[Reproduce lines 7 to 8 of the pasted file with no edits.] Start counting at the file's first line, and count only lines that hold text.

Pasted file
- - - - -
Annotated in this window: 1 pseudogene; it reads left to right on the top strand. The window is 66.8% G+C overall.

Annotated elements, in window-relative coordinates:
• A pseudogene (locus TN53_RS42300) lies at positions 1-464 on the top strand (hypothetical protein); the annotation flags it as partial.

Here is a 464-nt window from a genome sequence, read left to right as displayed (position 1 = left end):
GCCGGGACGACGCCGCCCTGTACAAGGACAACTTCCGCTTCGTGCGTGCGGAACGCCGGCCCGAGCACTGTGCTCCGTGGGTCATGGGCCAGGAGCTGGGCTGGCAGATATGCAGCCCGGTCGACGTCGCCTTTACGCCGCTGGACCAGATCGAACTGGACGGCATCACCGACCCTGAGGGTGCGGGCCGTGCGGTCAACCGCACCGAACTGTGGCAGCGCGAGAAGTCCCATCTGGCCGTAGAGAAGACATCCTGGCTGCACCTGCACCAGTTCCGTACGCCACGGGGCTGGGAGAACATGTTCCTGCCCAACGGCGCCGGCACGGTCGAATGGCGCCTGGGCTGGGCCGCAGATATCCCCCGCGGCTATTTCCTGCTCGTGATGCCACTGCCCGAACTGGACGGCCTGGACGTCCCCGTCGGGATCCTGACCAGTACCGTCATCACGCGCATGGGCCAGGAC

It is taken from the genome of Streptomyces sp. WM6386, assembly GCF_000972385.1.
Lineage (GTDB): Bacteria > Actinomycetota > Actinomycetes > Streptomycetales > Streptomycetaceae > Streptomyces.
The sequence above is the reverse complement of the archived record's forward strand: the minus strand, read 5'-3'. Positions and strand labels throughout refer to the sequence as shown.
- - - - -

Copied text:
Lineage (GTDB): Bacteria > Actinomycetota > Actinomycetes > Streptomycetales > Streptomycetaceae > Streptomyces.
The sequence above is the reverse complement of the archived record's forward strand: the minus strand, read 5'-3'. Positions and strand labels throughout refer to the sequence as shown.